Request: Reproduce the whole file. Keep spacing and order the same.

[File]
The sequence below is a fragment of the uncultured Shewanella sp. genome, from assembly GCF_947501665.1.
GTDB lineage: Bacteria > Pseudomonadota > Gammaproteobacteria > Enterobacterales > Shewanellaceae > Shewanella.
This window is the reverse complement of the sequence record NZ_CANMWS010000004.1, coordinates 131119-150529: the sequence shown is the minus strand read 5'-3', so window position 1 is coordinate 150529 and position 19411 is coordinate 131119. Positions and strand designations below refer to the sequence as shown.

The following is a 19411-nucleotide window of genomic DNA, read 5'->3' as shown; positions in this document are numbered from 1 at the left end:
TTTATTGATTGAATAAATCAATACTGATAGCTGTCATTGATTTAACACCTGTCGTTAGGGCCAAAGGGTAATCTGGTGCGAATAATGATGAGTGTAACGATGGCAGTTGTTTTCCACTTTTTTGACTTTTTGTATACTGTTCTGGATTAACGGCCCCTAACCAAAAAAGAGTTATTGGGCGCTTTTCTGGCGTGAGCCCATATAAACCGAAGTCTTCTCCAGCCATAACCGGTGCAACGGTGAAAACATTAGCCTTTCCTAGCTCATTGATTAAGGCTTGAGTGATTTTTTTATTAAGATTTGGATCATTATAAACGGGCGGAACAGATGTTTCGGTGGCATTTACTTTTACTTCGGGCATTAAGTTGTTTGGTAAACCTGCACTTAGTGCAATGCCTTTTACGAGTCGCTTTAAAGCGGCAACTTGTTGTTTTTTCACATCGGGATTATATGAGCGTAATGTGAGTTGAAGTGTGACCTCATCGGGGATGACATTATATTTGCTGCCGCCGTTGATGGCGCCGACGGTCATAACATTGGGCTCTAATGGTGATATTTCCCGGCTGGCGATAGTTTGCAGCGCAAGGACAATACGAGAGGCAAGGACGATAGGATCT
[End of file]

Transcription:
The sequence below is a fragment of the uncultured Shewanella sp. genome, from assembly GCF_947501665.1.
GTDB lineage: Bacteria > Pseudomonadota > Gammaproteobacteria > Enterobacterales > Shewanellaceae > Shewanella.
This window is the reverse complement of the sequence record NZ_CANMWS010000004.1, coordinates 131119-150529: the sequence shown is the minus strand read 5'-3', so window position 1 is coordinate 150529 and position 19411 is coordinate 131119. Positions and strand designations below refer to the sequence as shown.

The following is a 19411-nucleotide window of genomic DNA, read 5'->3' as shown; positions in this document are numbered from 1 at the left end:
TTTATTGATTGAATAAATCAATACTGATAGCTGTCATTGATTTAACACCTGTCGTTAGGGCCAAAGGGTAATCTGGTGCGAATAATGATGAGTGTAACGATGGCAGTTGTTTTCCACTTTTTTGACTTTTTGTATACTGTTCTGGATTAACGGCCCCTAACCAAAAAAGAGTTATTGGGCGCTTTTCTGGCGTGAGCCCATATAAACCGAAGTCTTCTCCAGCCATAACCGGTGCAACGGTGAAAACATTAGCCTTTCCTAGCTCATTGATTAAGGCTTGAGTGATTTTTTTATTAAGATTTGGATCATTATAAACGGGCGGAACAGATGTTTCGGTGGCATTTACTTTTACTTCGGGCATTAAGTTGTTTGGTAAACCTGCACTTAGTGCAATGCCTTTTACGAGTCGCTTTAAAGCGGCAACTTGTTGTTTTTTCACATCGGGATTATATGAGCGTAATGTGAGTTGAAGTGTGACCTCATCGGGGATGACATTATATTTGCTGCCGCCGTTGATGGCGCCGACGGTCATAACATTGGGCTCTAATGGTGATATTTCCCGGCTGGCGATAGTTTGCAGCGCAAGGACAATACGAGAGGCAAGGACGATAGGATCT